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Taks_2_-_Literature_Interstage_backmixing_in_oscillatory_flow_in_a_baffled_column

Taks_2_-_Literature_Interstage_backmixing_in_oscillatory_flow_in_a_baffled_column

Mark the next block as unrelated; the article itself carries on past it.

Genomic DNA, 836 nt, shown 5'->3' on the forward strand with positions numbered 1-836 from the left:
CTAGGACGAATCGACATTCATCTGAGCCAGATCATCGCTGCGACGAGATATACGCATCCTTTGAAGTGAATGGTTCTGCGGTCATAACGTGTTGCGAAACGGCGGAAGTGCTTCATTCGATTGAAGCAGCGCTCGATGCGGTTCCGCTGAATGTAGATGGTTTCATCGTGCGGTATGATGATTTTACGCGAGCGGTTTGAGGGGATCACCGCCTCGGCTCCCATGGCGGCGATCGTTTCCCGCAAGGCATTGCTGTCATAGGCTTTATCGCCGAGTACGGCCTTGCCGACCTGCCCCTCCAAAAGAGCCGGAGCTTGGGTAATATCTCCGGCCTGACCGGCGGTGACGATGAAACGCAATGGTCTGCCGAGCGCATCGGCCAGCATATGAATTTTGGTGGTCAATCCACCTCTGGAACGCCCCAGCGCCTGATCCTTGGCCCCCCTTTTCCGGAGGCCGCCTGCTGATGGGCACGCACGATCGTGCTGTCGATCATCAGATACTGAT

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Unformatted text preview: Chem. Eng. Comm. 189: 1640—1652, 2002 Copyright iii: 2002 Taylor 81 Francis 6 0098~6445I02 $1100 + .00 oct: 10.1080/00936440290123606 Taylor & Francis Yayloi aFranm Croup INTERSTAGE BACKMIXING IN OSCILLATORY FLOW IN A BAFFLED COLUMN MOHD SOBRI TAKRIFF ZUHHINA MASYITHAH Department of Chemical and Process Engineering. Universiti Kebangsaan Malaysia, Bangi, Selangor Darul Ehsan, Malaysia An investigation on oscillatory flow in a baffled column was carried out to determine the effects of various operating parameters on interstage back- mixing. Among parameters studied in this Work were liquid flow rate, liquid viscosity. oscillation frequency and oscillation amplitude. The results of this study indicated [hat the interstage backmiin'ng had a maximum value under nonfiow condition but decreased with liquid flow rate. LDWer backrnixing rate was observed in liquids with higher viscosity. Oscillation frequency and am- plitude are the dominating factors that increase backmix-ing as these factors increase. Keywords: Backmixing; Baffled column; Oscillatory flow; Mixing INTRODUCTION Mixing in laminar flow in a straight tube is controlled by molecular diffusion, which is a very slow mechanism. Under this condition, transfer processes are usually characterized by steep temperature gradients and by large concentration gradients within fluid. Enhancement of mixing in a straight tube is. being actively studied. A technique commonly used to enhance mixing is to operate the equipment in the turbulent regime. A high flow rate is required to achieve turbulent flow, but it results in Received 8 November 2000; in final form 18 June 200]. Address correspondence to Mohd Sobri Takril‘f, Department of Chemical and Process Engineering, Universiti Kebangsaan Malaysia, 43600 Bangi, S'elangor Dani] Eh-san, Malaysia. E—mail: sobriéiiengukmmy 1640 INTERSTAGE BACKMIXING IN OSCILLATORY FLOW 1641 reduction of residence time in the flow system, which is counter— productive to many process objectives. Oscillatory flow in baffled columns has been reported in numerous publications as very promising to enhance mixing in a straight and smooth tube or column (Hewgiil et al., 1993; Mackley, 1987, 1991). Oscillatory flow mixing can be achieved if there is a fully reversing flow around baffle plates. which may be produced either by oscillating the fluid or baffle plates (Mackley, 1991). Oscillatory flow in a baffled tube can be characterized by the oscillatory Reynolds number Rea, which describes the intensity of oscillation applied to the system: ”15“?” (1) I4 The second group that is USed to characterize oscillatory flow is the Strouhal number S, where S, represent a ratio of orifice diameter to oscillation amplitude: Rea = _ D # 471x” S, (2) Efficient mixing can be achieved in Oscillatory flow in a baffled tube when R6,, is greater than 150 (Roberts, 1991). Brunold et a1. (1989) showed that baffle spacing of the order of 1.5 tube diameter and constriction of ratio about 60% is optimal to achieve good mixing in oscillatory condition. The interaction between the sharp edge of the baffle plates and the oscillating fluids is responsible for the improvement in the mixing and transport properties. Flow of liquid around baffle plates in one direction produces vortices behind the plates. These vortices take whatever is near the column’s wall with them. Upon reversing the flow direction the vortices are pushed into the center of the column while new vortices are formed at the same time, and the cycle is repeated. This provides an effective way of moving fluids from the walls to the center of the conduit. Formation and disruption of vortices due to the interaction of fluid and baffles enhance mixing in the space between the two baffles. Application of oscillatory flow in a baffled column produces a certain amount of baekmixing, which is a disadvantage in a continuous system when plug flow is desired. A brief literature review indicated that no work has been carried out to investigate this phenomena in oscillatOry flow in a baffled column. The only related work was by Howes and Mackley (1990), in which they observed that backmixing occurs .in oscillatory flow in baffled column. However, the effects of operating parameters and the magnitude of backmixing were not quantified. The objectives of this work are to quantify the magnitude of backmixing and to investigate the 1642 M. S. TAKRIFF AND 2. MASYITHAH effects of operating parameters on the backmixing. rate in Oscillatory flow- in a baffled column. MATERIALS AND METHODS A schematic of the experimental apparatus is shown in Figure 1. The experiments were carried out in a two—stage baffled column. The height of the column was 282 mm and the diameter was 94 mm. The column made of Perspex, was mounted on a stainless piston sleeve. A pneumatically driven piston mounted at the bottom of the column was used to oscillate the liquid. The range of experimental variables used in this study is presented in Table I. At constant oscillation frequency and amplitude and liquid flow rate, 60mL of 30wt% KCl solution was injected into the exit stage of the liquid phase. Twelve samples were taken from each stage at periodic intervals, The KCl concentration in each sample was determined using an electric-a1 conductivity apparatus. Kmil &.\\_\‘\WI mm an—Cz) .®—> @———> “I‘—£\\ll :1 _a ,4 .’ ‘4 -Hfll—L\\'IKJ ...||::I a] _s._ I! e ‘m.‘\\<_\\:\.‘..\ ". ! L §i§ Figure 1. Schematic of the experimental apparatus. (1) top plate, (2) water inlet, (3) perspex column, (disampling ports, (5) baffle plate, (6) injectioujsampfing parts, ('7) water outlet, (8) pistc‘m, (9) piston bar, (10) Frame. INTERSTAGE BACKMIXING IN OSCILLATORY FLOW 1643 Table 1 Range of Experimental Variables Variable Range of value Liquid flow rate 0.0—1.2 L/min Liquid viscosity 0,001—0.0l kg/m.s Oscillation frequency 0.5—1.0 Hz Oscillation amplitude 7.5—l 5 mm The Ideal Stage with Backmixing (ISB) model (X11, 1994) was employed in this investigation to determine the magnitude of back— mixing“. The ISB model represents backmi-xing using finite difference with the assumption that backtnixing flow occurs between adjacent stages in addition to the net forward flow of liquid. For single-phase flow in absence of chemical reaction, the. mass balance for each com- ponent in j—stagc is given by: dC}: _ , - . V'(E) = (Ff+ Fb)C}-_1 “ (FfthJ + FhJ+IlCl + Fb.j+1C.r‘+I (3) where V is the stage volume, Ff and F}, are forward flow and backmixing flow rates, respectively, and C is concentration. Application of this equation to each individual stage in the. apparatus used for this study gives the following equations. For the first stage: dCl V1? = Fpro + Fsz -'(Ff.1 + Falcz. (4) For the second stage: dC . V27: = (Fla + F001 — (Ffiz + F052” (5) Equations (4) and (5) describe the transient behavior of both stages. Solving these equations for a value of F3, gives the concentrations C1 and C2 with time. The interstage backrnixing rate for a given run was deter- mined by selection of Ft, which provided the best match of the experi— mental result With predicted transient concentration profiles. RESULTS AND DISCUSSION Data Reduction The data obtained from the experiments was analyzed with the ISB model. Differential Equations (4) and (.5) were solved using MatLabfi’ to obtain the concentration profile for each stage with time. An estimated 1644 M. S. TAKHIFF AND 2. MASYITHAH 1 r 1 ' W.i; . 7 r _] | Water {1.001 kglm.s l o Stage1 0-9i Do 3 cm, f 0.33 Hz. to 7.5 mm. :1 Stage 2 Vf 0 cmls, Vb 5.29 cmls . -:- 133 Mgelu CUCO 0.2 _. L 2e 40 so 30 1'00 ' 1'20 Time(5) Figure 2. Temporal profiles of tracer concentration for both stages for zero fiow. value of the backmixing flow rate F}, was chosen until a good match between the experimental concentrations and the concentrations gener— ated from the [SB model was obtained. Stage 1 is the inlet stage and stage 2 is the outlet stage; the KC! solution was always injected into stage 2 throughout the experiments. Figures 2 and 3 present a typical match of the experimental con- centration profiles and the concentration profiles generated from the ISB model for runs without flow and with forward flow, respectively. These figures show that 1813 model successfully predicted the transient behavior of the column and can be used to determine the magnitude of interstage backmixing in oscillatory flew in a baffled column. The assumption of perfect mixing in each stage was reasonable. These figures show that uniform concentration was achieved in both stages after a short period of time. The average difference between the experimental concentrations and the concentration profiles. generated from the ISB model was less than 10% over the range of the experimental data. Zero Flow Experiment Backrnixing experiments under zero flow condition were carried out to establish a basis for comparison with experiments with forward flow. The data collected are plotted against oscillatory Reynolds number Reo in INTERSTAGE BACKMIXING IN OSCILLATORY FLOW 1645 ‘T _ Water 0.001 kg!m.s 0 Stage‘! 0.9L Do 3 cm, f 0.833 Hz, to 1.5 mm, a Stage 2 Vi 1.18 cmls, Vb 4.55 cmls _ {33 Model 0.8, —-- _ CHCO 20 " 4o 60' 30 1-00 1'20 Time{s) Figure 3. Temporal profiles of tracer concentration for both stages with forward flow. .—h M D... 3 cm. vf o llmin, 621<Ren<8858, o.5<s,_<1.5 .Water. 0.001 kglms ‘CMC. 0.006 karma .1. on .Q Backmlxing Velocity, Vb (arms) a: 0 2000 4000 6000 8000 10000 Oscillatory Reynolds Number, Rea Figure 4. Lulerstage backmixing under zero flow. 1646 M. S. TAKHIFF AND 2. MASYITHAH Da 3 cm, Wt) limin, 621<Re°<4429, 0.5<St<1.5 .Watet, 0.001 kgfms ‘CMC, 0.006 kglme Backmlxlng Valoclty,_ Vh(cm1‘s) 0 0.2 0.4 0.6 0.8 ‘l Oscillation Velocity, fo (emis) Figure 5. Effect of liquid viscosity on backmixing rate. Figure 4. This figure shows that backmixing increases linearly with oscillatory Reynolds number. The effect of liquid viscosity on back- mixing was also investigated in this part of the study. The range of liquid viscosity used in this study was 0.001 kg/m.s to 0.01 kg/ 111.5. Figure 5 plots the backmixing velocity versus oscillatory Reynolds number for liquids at different viscosity to illustrate the effects of viscosity on bac'kmixing rate. This figure shows that interstage backmixing is lower in liquids with higher viscosity. In Figure 6 backmixing velocity is plotted against the oscillation velocity or the product of the oscillation amplitude and oscillation fre» quency. This figure shows that backrnixing increased linearly with oscil— lation velocity. As the liquid oscillates back and forth, a certain amount of the liquid ba'ckmixes into the previous stage. At a constant frequency, a longer oscillation amplitude displaced the liquid to a further distance, and liquid at the interstag‘e opening is pushed further into the previous stage, resulting in a greater level of backmixing. While at a constant amplitude, eddies with greater intensity are generated from the interac- tion of the liquid and the edge of the baffle plates for a higher value of the oscillation frequency. As a result a greater amount of liquid at the interstage opening will be pushed into the previous stage and backmixing increases. Figure 6 suggests that the combination of the oscillation amplitude and frequency is the dominating factor that controls back- mixing rate. INTERSTAGE BACKMIXING IN OSCILLATORY FLOW 1647 12 no 3 cm, vf 0 "min. 2214<Reo<3858. o.5<s,<o.99 _\. D . Water, 0.001 kg!m'.s O Backmixlng Velocity, Vbtcmfsj c: 0 0.3 0.6 0.9 1.2 1.5 1.3 Oscillation Velocity, x°*f (cmls) Figure 6. Effect of oscillation amplitude and frequency on backmixing. Experiment with Forward Flow The effects of liquid flow rate on ba‘ckmixing are presented in Figure 7. This figure shows that maximum backmixing occurred under nonflow conditions. The backmixing gradually decreasod with an increase in the liquid flow rate. A similar observation was made by Xu (1994) in his backmixing study in an agitated—compartmented column. Forward flow of liquid from one stage to the next resists the tendency of the liquid from a stage to backmix into a previous one. As the flow rate increases, the resistance increases, resulting in a lower backmixing rate. Backmixing Correlation The results of this study show that backmixing rate is affected by col- umn geometry, liquid physical properties, and operating variables. Backmixing increases with increasing oscillation frequency and oscilla— tion amplitude and decreases with increasing forward flow rate and liquid viscosity. Data collected in this work are correlated with these parameters. Backmixing under zero flow condition is correlated based on the approach used by Lelli et al. (1976) and Magelli et a1. (1986). They correlated the volumetric backmixing flow rate, viscosity, and impeller 1848 M. S. TAKRIFF AND Z. MASYITHAH Water 0.001 kglm.s, Do 4 cm. 0.5<S,<0.99, 4429<Rea<8858 Liq. flow rate: .9.Vf 0 cm/s +Vf 0.4 cmls +Vf 0.93 cmls Backmixing Velocity, Vh(cmls) 0- 2000 4000 6000 8000 10000 Oscillatory Reynolds Number. Re0 Figure 7. Effect of forward flow rate on interstage backmixing. diameter as a function of impeller Reynolds number. Based on the observation made in this work, the following relation is hereby proposed: — 0: R6“ (6) This relation takes into account all the parameters that were identified. to influence backmixing as discussed in the previous paragraphs. Ni and Gough (1997) stated that the baffle geometry is also an important cri- terion that must be considered in the dimensionless parameters that characterize oscillatory flow. The variable (D / Do)'1 is added to Equation (6) to take into account the effect of baffle geometry on backmixing as follows: F59 D n ”D DC Re" (DH) (7) A backmixing parameter (Nbo) is used to represent the left-hand Side of Equation (7): Nae = —— (8) lNTERSTAGE BACKMIXING IN OSCILLATORY FLOW 1649 1 000 100 Water 0.001 kglm.s, VF 0 llmin, — — — 621<Reo<88585t9<DiD¢ <41 0 2000 4000 6000- 8.000 10000 12000 (moot-me... Figure 8. The correlation of- baclcmixing in zero flow. Figure 8 plots N'bu Versus the modified oscillatory Reynolds number. This figure shows that the N50 increases with oscillatory Reynolds number and the value of n that gives the best fit for all of the data is 0.1. The curve fit constant fOr the curve shewn in. Figure 8 is given by: N59 2 —57.364 + 0.14m: _ 6 x 10*“);2 (9) 0.1 where x = Refl (1%) The correlation fits the experimental data well and the regression value (R2) is 0.9484. Comparison between the experimental data and the values given by Equation (9) give an average error of 7% for the entire range of this experiment. A similar approach as used by (Xu, 1994) was. employed to correiate the backrnixing data. under flow condition. He suggested that the ratio of baekmixing velocity (V3,) to hackmixing velocity at zero forward flow (V50). is related to the ratio of forward flow velocity (Vf) to V50 as follows: Vf Vb Woman “0) The (a?) was plotted versus (7%) in Figure 9. This figure shows that the (a?) decreases with (1%). The correlation obtained in the column with 1650 M. S. TAKHIFF AND Z. MASYITHAH 1.0 0.8 0.6 . VbNbo 0.4 0.2 4 Water 0.001 kglms 2214<Reo<8853, 2.35<DID.,<3.13 o_o , i _ 0.0 0.2 0.4 0.6 0.8 1.0 “Who Figure 9. The correlation of ' backmixing in forward flow. forward flow is given in Figure 9. The data in Figure 9 were fitted with the following equation: Z1: 1.0—0.5202(fi) 4.015(3) (11) Van Van The regression value (R2) for the curve .fit was 0.9373, and the average error of cor-relation was less than 5% for the whole range of experi- mental data. CONCLUSIONS Backmixing is significant in oscillatory flow in a baffled column. The magnitude of backrnixing'under zero flow and continuous flow conditions is dominated by amplitude and oscillation frequency. Backmixing was found to increase linearly with an increase in any of these two variables. Backmixing rate in oScillatory flow in a baffled tube also depends on the forward flow rate. The maximum backmixing rate occurs under nonfiow condition. Backmixing. gradually decreased with an increase in the liquid flow rate. Another variable that affects backmixing rate is liquid Visc— osity. The resalt of this study shows that backmixing decreases with liquid viscosity. INTERSTAGE BACKMIXING IN OSCILLATORY FLOW 1651 ACKNOWLEDGMENTS This. research has been carried out with financial support from the Ministry of Science, Technology, and Environment of Malaysia through IRPA grant, 09-02-02-0032, which is gratefully acknowledged. NOTATION Cl KC] concentration at stage I, nunol/L C3 KC] .conCentralion at stage 2, mmol/L 1) column diameter. mm 0., opening diameter, mm f oscillation frequency, Hz Fb volumetric backmixing flow rate, coll/s F} volumetric forward flow rate, ch/s V}, backmixing velocity through the opening, cm/s V; forward liquid velocity through stage divider opening , cm/s V, volume of stage I. em3 V2 volume of stage 2, cm3 x,, oscillation amplitude (center to peak). mm xnf oscillation velocity, cm/ 5 u viscosity, [Kg/111.5 ,0 density, kg/rn3 REFERENCES Brunold, C. R., Harms, J. C. B. and Thompson, J. W. (1989). Experimental observation on flow pattern and energy losses for oscillatory flow in ducts containing sharp edges, Chem. Eng. Sci, 44, 1227—1244. Gutol'l', E. B. (I965). lnterstage mixing in an OldshueRushion liquid~liquid ex~ traction column, AIChE J., 11(4),. 712~715. Hewgill, M. R., Mackley, M. R., Pandit, A. B. and Penn, 3. S. (1993). En- hancement of gas-liquid mass transfer using oscillatory flow in baffle tubes, Chem. Eng. Sci, 48, 799—809. Howes, T. and Mackley, M. R. (1990). Experimental axial dispersion for oscil- latory flow trough a baffled tube, Chem. Eng. Sci, 45, 1349—1358. Ingham, 1., Slater, M. .l. and Re-tamales, J. 0995). Single phase axial mixing studies in pulsed sieve plate liquid»liquid extraction columns, Trans. ICIme, 72(A), 4924196. Lelli, U., Magelli, F. and Pasquali, G- (1976). Multistage mixer columns—a contribution to fluid-dynamic studies, Chem. Eng. Sell, 31, 253—256. Mackley, M. R. (1987). Using oscillatory flow to improve performance, Chem. Eng, Feb. Mackley, M. R. {1991). Process innovation using oscillatory flow within baffled tubes, Trans. IChemE, 69, 197—199. 1652 M. S. TAKHIFF AND Z. MASYITHAH Magelli, F., Fajner, D. and Pasquali, G. U936). Multistage mixer column III, Chem. Eng. Sci, 37, 141—145. Ni, X. and Gough, P. (1997). On the discussion of dimensionless groups gov- erning oscillatory flow in a baffled tube, Chem. Eng. Sci, 52, 3209—3212. Roberts, E. P. L. (1991). The simulation of chaotic advection for application to process engineering, Trans. IChemE, 69, 208+210. Takriff, M. 'S., Penney, W. R. and Fasano, J. B. (1998). Interstage backmixing of an aerated multistage mechanically-agitated, compartmented column, Can. J. Chem. Eng, ‘76, 365—369. Xu, B. C. (1994). Interstage Backmixing in Compartmenred Agitated Columns: Experbuenral Determination and Correlation, PhD. diss., University of Arkansas. ...